15 May

Travel really does broaden the mind

By Ed Craig

Head of Enterprise & Innovation, Edinburgh Centre for Carbon Innovation (ECCI)

The University of Edinburgh

Ed Craig

As an experienced traveller, and regular visitor to China, I have to admit some surprise following my introduction to Singapore. I had heard in advance of the City’s efficiency, and of course the heat and humidity, but what i did not expect was a serenity and strong feeling that all was good in the world.

singapore lion statue

This was a real tonic to what has been a time of global change, concern, dread even, regarding Brexit and Trump, never mind the state of the environment. As a taxi drove me through spotless streets I noticed the aftermath of a recent serious car crash. “Or dear” I remarked to the driver, “looks bad”. He responded: “No I think it’s fine – look they are walking and smiling!” and sure enough, despite the wreckage of three cars littering the road, the people had an look of acceptance, even contentedness. I contrasted this to how UK drivers would have reacted, probably with a lot of finger-pointing and anger.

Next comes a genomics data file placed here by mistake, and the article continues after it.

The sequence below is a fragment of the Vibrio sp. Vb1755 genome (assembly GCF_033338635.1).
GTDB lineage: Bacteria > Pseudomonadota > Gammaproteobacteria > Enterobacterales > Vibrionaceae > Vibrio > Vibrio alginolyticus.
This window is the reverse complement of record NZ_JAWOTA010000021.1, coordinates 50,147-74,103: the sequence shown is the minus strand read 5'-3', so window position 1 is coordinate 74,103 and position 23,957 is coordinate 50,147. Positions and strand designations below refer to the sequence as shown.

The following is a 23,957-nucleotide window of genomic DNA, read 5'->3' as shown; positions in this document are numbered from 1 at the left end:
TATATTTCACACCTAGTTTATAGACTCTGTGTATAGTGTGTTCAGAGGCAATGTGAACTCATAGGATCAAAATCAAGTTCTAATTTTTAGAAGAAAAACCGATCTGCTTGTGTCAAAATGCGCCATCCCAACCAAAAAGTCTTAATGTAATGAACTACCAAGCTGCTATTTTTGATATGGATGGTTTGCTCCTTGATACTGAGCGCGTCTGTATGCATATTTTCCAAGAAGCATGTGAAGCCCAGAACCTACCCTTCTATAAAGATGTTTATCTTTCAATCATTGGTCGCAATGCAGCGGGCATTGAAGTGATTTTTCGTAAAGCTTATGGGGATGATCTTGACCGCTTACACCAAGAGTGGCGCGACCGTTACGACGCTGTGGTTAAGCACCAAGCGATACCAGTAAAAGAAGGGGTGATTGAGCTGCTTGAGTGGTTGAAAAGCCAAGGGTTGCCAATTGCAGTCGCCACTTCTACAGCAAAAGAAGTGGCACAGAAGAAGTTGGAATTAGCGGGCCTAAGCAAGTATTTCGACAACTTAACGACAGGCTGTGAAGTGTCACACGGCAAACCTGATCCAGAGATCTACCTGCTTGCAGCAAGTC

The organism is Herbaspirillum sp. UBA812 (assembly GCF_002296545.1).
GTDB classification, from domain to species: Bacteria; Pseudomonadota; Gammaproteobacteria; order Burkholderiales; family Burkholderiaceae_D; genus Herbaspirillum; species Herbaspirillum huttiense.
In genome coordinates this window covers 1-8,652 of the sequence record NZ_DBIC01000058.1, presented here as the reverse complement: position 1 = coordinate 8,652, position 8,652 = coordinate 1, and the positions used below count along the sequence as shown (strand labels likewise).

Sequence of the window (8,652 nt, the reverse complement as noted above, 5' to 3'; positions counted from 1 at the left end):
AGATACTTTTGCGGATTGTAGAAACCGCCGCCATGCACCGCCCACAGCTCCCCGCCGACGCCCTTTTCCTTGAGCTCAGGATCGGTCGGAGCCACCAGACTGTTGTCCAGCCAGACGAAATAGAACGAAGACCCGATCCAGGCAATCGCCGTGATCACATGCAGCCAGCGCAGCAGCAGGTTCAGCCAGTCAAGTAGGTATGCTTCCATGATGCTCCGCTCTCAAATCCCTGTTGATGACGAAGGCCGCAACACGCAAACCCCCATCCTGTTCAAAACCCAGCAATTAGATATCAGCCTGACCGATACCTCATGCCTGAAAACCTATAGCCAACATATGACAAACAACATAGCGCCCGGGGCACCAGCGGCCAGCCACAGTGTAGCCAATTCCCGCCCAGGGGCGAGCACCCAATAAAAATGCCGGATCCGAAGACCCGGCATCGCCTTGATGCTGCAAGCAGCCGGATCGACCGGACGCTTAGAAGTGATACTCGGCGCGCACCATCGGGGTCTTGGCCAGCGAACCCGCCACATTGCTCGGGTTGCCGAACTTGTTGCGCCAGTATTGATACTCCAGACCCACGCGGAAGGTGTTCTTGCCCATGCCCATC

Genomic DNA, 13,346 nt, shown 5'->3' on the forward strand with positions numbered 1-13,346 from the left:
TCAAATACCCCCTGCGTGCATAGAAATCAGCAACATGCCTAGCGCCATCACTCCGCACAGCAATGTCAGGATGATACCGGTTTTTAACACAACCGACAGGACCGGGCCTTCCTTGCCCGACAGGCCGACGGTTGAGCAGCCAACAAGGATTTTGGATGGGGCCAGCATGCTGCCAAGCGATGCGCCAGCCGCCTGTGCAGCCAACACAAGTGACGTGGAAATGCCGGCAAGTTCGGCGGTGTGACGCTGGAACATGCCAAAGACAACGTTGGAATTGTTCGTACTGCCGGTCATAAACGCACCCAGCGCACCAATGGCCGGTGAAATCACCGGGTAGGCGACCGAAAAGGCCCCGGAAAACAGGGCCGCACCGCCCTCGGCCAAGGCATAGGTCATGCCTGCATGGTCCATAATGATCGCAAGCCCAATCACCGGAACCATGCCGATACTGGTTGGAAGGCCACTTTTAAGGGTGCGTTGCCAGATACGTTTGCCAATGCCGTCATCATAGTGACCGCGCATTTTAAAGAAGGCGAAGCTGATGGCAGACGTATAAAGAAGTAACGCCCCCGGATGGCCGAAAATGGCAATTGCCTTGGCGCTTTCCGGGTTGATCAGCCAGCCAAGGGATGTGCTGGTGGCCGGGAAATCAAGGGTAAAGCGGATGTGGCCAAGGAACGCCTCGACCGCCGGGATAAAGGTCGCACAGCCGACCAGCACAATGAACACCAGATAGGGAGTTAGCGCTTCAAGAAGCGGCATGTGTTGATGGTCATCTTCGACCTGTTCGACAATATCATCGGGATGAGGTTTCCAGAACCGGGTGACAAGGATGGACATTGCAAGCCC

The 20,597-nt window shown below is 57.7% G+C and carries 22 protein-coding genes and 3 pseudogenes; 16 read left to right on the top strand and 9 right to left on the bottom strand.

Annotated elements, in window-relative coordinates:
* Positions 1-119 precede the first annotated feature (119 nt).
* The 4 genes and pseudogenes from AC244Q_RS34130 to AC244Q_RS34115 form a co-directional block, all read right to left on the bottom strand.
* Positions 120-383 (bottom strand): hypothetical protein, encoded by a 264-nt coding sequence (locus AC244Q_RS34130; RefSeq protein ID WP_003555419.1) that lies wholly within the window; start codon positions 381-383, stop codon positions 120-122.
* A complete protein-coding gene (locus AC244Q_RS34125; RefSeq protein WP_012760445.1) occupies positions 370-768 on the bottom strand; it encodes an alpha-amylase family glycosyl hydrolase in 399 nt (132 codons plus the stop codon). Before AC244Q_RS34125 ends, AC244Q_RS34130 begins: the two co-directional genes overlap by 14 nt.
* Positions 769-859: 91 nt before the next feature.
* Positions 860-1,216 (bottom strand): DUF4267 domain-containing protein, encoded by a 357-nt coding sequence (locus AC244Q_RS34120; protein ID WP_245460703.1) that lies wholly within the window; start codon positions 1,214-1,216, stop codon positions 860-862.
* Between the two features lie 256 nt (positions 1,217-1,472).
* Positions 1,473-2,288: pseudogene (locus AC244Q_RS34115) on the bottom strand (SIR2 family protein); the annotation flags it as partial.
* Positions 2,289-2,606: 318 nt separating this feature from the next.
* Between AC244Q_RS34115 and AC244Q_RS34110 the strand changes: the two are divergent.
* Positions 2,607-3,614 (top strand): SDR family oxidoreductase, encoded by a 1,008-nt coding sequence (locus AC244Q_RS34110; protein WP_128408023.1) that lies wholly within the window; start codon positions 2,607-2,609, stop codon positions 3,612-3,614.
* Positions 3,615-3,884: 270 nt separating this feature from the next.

The events I attended, as the University launched its new Representative Office for Southeast Asia, were excellent and well-attended, and the positivity augers well for our future work in the region.


Ed Craig (left) with colleagues


The genuine friendliness I found in Singapore, blended with the quality of English spoken and inner-confidence of almost all the people I met was quite disarming. I am used to the urgency and vigour of Hong Kong, which can sometimes take the form of a “are you wasting my time?” mentality, while in mainland China I find social norms to be more abrupt and sometimes aggressive. I have been quite taken with Singapore as a location not to do business – but to form lasting partnerships.